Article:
Ravens cornerback Jimmy Smith has been assigned an Oct. 7 court date at Towson District Court for his misdemeanor disorderly conduct case, according to Baltimore County police spokesman Shawn Vinson. Smith was charged with failure to obey a reasonable and lawful order of a law enforcement officer on July 12 when he was arrested by police and given a citation following an incident at The Greene Turtle in Towson. According to Maryland criminal law code Section 10-201 governing disturbing the peace and disorderly conduct, which includes willfully failing to obey a reasonable and lawful order from a law enforcement officer, those convicted of violating this law are subject to a maximum punishment of 60 days in jail or a fine not exceeding $500, or both penalties.
NEWS
By Michael Dresser and The Baltimore Sun | September 22, 2014
The state attorney general's office is appealing a federal judge's ruling ordering Maryland to use an absentee ballot-marking technology for the disabled that the Board of Elections had refused to certify as secure. The state will ask the 4th U.S. Circuit Court of Appeals in Richmond, Va., to throw out District Judge Richard D. Bennett's decision this month. Bennett found that the election board's refusal to implement the program violated the federal Americans with Disabilities Act. The attorney general's office filed a notice of intent to appeal Monday but did not spell out its objections to the ruling.
NEWS
By Doug Donovan and Colin Campbell and The Baltimore Sun | September 22, 2014
The chief financial officer of Prince George's County public schools and his wife resigned Monday, after the Maryland Insurance Administration found that the couple committed fraud on their personal insurance. The school system is also ordering "external independent auditors to confirm there are no improprieties" relating to its $1.8 million budget, according to a statement issued by board chairman Segun Eubanks and schools chief executive Kevin Maxwell. The Baltimore Sun informed school officials Friday of the insurance agency's findings that chief financial officer Colby White, and his wife, Keisha White, an auditor for the schools, knowingly submitted false information to an insurance company last year in an attempt to receive payment for a lost diamond ring that another insurer had covered six months earlier.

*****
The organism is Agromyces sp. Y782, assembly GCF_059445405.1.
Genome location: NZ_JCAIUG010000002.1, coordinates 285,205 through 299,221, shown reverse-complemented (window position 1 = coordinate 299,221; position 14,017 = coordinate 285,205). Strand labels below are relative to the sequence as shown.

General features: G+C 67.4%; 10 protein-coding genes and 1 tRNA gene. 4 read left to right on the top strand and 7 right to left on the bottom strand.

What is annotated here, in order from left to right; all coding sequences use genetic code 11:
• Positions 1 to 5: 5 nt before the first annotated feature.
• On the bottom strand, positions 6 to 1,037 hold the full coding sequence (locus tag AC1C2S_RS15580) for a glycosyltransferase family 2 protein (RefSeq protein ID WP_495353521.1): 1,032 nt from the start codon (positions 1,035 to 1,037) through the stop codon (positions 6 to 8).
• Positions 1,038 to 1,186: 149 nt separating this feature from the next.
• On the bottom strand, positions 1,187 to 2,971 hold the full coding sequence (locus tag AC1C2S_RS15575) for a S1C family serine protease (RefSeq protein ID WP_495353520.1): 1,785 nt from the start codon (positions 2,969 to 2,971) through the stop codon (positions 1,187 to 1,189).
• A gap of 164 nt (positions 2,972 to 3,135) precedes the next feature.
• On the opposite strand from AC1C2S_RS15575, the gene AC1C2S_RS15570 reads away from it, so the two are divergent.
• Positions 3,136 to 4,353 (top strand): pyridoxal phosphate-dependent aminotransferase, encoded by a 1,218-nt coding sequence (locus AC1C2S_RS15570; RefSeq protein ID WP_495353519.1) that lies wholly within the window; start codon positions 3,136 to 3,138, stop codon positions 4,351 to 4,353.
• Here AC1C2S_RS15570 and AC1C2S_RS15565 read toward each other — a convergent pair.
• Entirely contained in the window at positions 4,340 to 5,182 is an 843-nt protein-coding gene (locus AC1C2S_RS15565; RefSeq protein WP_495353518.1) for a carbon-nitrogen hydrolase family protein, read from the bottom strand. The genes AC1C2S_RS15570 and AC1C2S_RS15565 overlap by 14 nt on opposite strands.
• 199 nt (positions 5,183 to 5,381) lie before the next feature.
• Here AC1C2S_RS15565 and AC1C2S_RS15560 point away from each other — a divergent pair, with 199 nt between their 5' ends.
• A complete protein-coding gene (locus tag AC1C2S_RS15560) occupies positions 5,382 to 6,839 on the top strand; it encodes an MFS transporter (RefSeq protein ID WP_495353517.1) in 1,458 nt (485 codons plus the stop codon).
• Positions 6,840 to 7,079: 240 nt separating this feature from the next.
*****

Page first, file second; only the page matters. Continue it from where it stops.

BUSINESS
By Steve Kilar, The Baltimore Sun | April 15, 2013
The Federal Deposit Insurance Corp. has lifted a cease and desist order that 1st Mariner Bank has operated under since April 2009, the bank announced Monday. The order required 1st Mariner to strengthen its fair lending practices because the FDIC suspected 1st Mariner of discriminating against Hispanic, black and female mortgage borrowers. The bank charged some of these borrowers more than "similarly-situated" white and male borrowers in 2005, 2006 and 2007, the regulator said.
NEWS
By Timothy B. Wheeler and The Baltimore Sun | September 22, 2014
A Baltimore jury has awarded nearly $2.1 million to a 17-year-old city youth who was allegedly poisoned by lead paint in the 1990s when he was a toddler in an East Baltimore rental home. The judgment against Elliot Dackman and the estates of Sandra and Bernard Dackman came Friday in Baltimore Circuit Court, at the end of the weeklong trial of a lawsuit brought on behalf of Daquantay Robinson by his mother, Tiesha Robinson. The jury verdict shows the long-running tide of litigation over the widespread use of lead-based paint in Baltimore's older rental housing has yet to ebb, according to Bruce Powell, the Robinsons' lawyer.
NEWS
By Jessica Anderson and The Baltimore Sun | September 18, 2014
Baltimore County prosecutors will attempt Friday to resume the murder trial of Jeffrey Shiflett, whose courtroom outbursts caused a judge to call for additional psychiatric evaluations. The Annapolis man is accused of stabbing his former girlfriend to death. Circuit Judge Ruth Ann Jakubowski ordered evaluations by mental health professionals after Shiflett's wails, sometimes obscene and threatening, raised concern that he is no longer able to comprehend the proceedings. A court-appointed psychiatrist testified Thursday that Shiflett is not competent to stand trial.